Dr C. Patrick Carroll on the Challenges of Treating Sickle Cell Disease–Related Pain With Opioids

As a result of the opioid epidemic, there have been instances where it has been difficult to treat patients with pain related to their sickle cell disease because of new policies in place intended to curb addiction and overdoses, said C. Patrick Carroll, MD, director of psychiatric services, Sickle Cell Center for Adults, associate professor of psychiatry, Johns Hopkins Medicine.

How has the opioid epidemic impacted how sickle cell pain is treated?
Well, I think there have been several different impacts. One, I think, has to do with people who have chronic pain or on chronic opioid therapy. And many of the policies of payers, in particular, seemed to be built around the idea of limiting the number of pills or the dose for acute pain, which may well be reasonable as an outpatient, but the difficulty is that when those policies are applied to people who are already stable on chronic opioid therapy, they can produce some perverse incentives.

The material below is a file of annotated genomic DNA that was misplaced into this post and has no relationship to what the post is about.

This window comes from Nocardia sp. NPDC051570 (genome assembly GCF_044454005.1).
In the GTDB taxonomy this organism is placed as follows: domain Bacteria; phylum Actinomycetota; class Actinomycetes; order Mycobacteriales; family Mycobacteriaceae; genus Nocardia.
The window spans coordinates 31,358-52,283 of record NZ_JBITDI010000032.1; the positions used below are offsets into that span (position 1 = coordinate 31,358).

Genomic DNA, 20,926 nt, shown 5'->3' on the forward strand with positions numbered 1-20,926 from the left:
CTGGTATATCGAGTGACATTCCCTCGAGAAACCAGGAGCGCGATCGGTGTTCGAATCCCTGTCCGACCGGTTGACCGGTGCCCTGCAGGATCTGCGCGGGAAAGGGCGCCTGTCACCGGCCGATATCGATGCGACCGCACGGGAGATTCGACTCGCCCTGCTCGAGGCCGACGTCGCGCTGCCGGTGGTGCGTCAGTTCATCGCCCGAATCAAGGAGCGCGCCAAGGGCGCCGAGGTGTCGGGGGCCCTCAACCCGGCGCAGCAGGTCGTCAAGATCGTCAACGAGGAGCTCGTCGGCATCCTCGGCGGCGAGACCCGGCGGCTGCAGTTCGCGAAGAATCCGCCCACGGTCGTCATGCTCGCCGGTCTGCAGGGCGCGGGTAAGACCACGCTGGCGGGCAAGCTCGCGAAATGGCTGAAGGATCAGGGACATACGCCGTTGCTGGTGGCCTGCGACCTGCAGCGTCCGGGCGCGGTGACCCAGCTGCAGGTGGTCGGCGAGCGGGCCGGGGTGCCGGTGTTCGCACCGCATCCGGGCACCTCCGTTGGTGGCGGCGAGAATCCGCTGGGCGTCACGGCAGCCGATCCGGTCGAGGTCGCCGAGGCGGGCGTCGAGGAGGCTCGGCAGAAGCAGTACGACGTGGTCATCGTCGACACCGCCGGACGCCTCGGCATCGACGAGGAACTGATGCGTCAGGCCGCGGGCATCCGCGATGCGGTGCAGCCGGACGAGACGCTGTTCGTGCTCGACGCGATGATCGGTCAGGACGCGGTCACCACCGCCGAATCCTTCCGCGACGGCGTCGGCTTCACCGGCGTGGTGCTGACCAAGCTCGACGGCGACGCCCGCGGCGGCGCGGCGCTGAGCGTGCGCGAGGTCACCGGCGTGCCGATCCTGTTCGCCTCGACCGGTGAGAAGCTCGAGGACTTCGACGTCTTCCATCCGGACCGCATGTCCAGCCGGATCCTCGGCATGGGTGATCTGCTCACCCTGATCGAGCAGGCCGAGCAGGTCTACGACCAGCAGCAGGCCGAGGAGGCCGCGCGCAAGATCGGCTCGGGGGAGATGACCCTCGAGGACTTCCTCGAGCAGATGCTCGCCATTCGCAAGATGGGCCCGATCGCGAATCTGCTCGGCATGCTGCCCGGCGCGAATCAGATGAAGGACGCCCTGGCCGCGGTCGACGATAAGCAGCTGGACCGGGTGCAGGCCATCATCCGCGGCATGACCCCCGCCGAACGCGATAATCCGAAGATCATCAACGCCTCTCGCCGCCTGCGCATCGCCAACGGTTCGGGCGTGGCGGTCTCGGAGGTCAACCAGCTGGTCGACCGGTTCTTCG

There are times, for example, when we've actually been reducing the doses for some people who were trying to moderate risk for or it's not working. And we find ourselves having to do frequent pre authorizations to change people's strengths and so on. So, and then there are other situations in which people have been stable for quite a while, and suddenly there are new restrictions on it, which can cause problems. So, there's one place.

I think providers in general have been more careful about prescribing opioids, which is probably good. But there has been a shift away from the use of opioids that sometimes conflicts with what people who in acute pain you really need to be treated well.
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